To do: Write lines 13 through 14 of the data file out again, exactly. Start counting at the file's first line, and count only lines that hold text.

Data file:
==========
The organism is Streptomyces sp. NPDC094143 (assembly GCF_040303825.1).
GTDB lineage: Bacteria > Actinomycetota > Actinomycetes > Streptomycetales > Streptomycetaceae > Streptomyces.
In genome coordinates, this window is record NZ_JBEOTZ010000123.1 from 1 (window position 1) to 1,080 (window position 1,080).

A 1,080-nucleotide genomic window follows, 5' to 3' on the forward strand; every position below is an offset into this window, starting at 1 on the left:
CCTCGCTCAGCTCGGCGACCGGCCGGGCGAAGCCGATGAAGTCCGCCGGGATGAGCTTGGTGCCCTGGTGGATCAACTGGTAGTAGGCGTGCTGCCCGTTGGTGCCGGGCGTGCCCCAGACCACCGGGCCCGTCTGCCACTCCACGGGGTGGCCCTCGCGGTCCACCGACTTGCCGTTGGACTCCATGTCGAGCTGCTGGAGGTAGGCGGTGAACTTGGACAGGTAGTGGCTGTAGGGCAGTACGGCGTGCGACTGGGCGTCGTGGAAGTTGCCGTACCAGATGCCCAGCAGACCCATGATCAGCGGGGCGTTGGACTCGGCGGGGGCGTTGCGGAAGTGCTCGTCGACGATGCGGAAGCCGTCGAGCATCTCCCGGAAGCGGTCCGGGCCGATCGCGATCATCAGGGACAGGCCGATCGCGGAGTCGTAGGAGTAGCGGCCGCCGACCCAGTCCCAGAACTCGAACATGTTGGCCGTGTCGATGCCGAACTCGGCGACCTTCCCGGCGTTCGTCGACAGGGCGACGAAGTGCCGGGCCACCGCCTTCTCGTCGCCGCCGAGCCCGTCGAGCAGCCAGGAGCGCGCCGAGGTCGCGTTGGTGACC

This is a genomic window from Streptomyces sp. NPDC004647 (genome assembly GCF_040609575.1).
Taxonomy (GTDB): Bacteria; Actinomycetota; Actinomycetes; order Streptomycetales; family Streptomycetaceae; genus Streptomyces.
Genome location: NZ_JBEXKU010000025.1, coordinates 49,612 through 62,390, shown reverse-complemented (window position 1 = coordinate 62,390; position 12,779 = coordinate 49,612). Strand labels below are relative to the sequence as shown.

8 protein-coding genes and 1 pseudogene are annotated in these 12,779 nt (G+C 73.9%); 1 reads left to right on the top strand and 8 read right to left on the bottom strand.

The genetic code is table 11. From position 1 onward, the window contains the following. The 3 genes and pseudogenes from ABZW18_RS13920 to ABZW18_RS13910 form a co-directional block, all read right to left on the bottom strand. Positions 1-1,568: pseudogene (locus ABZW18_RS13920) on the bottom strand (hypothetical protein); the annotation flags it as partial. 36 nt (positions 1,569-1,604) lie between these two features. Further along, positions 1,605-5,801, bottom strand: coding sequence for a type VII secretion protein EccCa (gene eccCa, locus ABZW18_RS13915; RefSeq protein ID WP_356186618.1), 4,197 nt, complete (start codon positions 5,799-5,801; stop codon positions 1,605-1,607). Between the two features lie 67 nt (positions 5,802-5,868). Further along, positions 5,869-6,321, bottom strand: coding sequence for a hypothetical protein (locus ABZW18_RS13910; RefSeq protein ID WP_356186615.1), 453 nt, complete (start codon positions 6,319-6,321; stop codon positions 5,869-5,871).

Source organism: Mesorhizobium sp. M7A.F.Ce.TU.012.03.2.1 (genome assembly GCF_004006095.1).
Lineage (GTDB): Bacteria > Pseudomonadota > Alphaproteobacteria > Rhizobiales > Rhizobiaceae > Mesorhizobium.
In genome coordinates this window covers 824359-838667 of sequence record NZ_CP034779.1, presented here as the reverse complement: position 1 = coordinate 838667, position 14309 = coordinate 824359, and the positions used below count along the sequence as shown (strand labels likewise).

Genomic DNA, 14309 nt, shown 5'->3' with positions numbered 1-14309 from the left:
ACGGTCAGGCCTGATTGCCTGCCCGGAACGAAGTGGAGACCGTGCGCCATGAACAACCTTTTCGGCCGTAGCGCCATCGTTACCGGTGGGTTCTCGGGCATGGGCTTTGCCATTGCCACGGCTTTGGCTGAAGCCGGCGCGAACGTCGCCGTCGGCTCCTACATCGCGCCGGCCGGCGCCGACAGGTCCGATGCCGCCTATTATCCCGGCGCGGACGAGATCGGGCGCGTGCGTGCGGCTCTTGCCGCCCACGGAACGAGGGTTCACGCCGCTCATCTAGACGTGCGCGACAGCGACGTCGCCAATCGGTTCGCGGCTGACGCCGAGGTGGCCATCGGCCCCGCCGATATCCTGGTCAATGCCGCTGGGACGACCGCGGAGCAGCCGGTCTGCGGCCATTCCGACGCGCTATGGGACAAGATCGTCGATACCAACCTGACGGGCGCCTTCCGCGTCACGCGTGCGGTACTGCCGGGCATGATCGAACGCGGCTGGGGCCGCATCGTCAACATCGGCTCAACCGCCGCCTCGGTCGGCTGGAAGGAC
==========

In genome coordinates this window covers 824359-838667 of sequence record NZ_CP034779.1, presented here as the reverse complement: position 1 = coordinate 838667, position 14309 = coordinate 824359, and the positions used below count along the sequence as shown (strand labels likewise).

Genomic DNA, 14309 nt, shown 5'->3' with positions numbered 1-14309 from the left: